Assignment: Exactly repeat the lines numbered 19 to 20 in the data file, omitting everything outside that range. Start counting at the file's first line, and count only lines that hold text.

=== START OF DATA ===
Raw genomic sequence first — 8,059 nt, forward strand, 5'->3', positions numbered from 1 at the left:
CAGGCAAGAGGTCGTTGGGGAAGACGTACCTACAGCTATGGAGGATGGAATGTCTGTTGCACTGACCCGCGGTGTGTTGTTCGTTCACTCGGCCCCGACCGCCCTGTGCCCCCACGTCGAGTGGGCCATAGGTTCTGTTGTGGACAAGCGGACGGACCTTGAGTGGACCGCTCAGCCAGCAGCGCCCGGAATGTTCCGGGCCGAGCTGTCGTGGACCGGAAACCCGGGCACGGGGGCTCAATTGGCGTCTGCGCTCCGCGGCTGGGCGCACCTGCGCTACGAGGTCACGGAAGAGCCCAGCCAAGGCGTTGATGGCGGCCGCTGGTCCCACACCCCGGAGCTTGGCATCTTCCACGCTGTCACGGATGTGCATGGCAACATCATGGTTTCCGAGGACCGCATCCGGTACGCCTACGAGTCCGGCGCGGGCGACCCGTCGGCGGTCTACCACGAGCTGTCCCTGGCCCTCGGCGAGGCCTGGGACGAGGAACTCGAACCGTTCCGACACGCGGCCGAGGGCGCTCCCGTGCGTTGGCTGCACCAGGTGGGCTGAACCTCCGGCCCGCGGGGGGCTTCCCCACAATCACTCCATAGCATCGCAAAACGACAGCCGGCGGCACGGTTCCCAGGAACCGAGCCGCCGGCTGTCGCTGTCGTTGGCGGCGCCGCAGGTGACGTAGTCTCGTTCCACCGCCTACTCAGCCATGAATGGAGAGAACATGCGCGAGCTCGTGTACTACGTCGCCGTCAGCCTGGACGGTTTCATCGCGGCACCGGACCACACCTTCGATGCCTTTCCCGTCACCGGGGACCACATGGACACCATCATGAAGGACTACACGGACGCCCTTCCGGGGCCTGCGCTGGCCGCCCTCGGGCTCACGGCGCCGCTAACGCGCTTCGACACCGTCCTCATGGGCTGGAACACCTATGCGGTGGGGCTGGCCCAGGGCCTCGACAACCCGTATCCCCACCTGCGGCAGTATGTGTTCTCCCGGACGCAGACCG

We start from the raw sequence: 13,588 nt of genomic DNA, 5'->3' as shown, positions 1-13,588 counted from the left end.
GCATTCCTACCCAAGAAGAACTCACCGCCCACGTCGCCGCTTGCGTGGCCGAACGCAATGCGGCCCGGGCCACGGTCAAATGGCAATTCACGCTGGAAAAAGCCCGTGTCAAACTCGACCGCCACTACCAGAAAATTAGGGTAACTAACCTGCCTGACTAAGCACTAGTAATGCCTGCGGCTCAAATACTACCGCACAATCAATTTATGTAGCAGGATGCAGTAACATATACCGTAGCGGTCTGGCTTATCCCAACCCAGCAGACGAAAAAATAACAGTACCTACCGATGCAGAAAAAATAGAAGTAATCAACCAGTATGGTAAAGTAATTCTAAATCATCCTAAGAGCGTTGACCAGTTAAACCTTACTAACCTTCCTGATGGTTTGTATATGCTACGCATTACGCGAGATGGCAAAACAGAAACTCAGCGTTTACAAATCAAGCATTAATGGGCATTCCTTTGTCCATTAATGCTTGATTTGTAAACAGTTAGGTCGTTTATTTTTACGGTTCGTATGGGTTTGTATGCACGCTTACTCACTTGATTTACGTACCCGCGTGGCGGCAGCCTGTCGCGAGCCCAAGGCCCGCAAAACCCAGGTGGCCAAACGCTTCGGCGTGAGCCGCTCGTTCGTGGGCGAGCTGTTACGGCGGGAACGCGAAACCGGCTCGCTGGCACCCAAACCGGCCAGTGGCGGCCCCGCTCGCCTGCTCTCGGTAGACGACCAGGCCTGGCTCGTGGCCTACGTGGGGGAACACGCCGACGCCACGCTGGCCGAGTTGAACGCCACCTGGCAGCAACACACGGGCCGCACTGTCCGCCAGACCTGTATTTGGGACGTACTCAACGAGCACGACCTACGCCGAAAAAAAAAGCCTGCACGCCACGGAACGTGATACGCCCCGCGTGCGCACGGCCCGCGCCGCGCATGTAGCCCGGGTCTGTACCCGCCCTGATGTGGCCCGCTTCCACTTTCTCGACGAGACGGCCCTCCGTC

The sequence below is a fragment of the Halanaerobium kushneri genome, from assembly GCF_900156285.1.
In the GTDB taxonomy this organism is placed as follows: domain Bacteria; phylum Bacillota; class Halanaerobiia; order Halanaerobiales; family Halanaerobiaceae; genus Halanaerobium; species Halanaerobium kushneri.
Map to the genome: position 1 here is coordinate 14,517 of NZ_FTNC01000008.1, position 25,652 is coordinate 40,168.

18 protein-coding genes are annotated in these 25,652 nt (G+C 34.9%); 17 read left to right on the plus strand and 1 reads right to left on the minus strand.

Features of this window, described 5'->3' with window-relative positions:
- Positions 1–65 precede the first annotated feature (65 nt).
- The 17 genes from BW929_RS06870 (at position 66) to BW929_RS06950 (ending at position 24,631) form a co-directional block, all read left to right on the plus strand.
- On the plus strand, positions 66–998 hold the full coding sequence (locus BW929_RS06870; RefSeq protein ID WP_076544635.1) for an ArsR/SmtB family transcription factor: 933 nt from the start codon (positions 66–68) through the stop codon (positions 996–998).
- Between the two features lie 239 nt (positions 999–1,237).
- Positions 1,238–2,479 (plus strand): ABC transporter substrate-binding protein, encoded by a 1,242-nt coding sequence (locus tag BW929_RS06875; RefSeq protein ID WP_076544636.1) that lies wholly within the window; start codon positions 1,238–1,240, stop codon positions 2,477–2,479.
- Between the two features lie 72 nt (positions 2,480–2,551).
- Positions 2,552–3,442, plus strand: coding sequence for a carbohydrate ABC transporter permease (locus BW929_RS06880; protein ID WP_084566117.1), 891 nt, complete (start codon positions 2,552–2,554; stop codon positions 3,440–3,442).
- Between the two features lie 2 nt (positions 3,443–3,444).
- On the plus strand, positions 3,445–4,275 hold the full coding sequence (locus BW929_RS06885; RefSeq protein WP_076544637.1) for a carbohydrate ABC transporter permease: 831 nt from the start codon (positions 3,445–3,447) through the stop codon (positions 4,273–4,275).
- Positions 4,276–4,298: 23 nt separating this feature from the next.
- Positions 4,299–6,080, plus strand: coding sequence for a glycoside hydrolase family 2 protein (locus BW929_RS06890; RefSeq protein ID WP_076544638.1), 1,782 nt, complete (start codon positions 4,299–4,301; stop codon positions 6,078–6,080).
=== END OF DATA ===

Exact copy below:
- Positions 4,276–4,298: 23 nt separating this feature from the next.
- Positions 4,299–6,080, plus strand: coding sequence for a glycoside hydrolase family 2 protein (locus BW929_RS06890; RefSeq protein ID WP_076544638.1), 1,782 nt, complete (start codon positions 4,299–4,301; stop codon positions 6,078–6,080).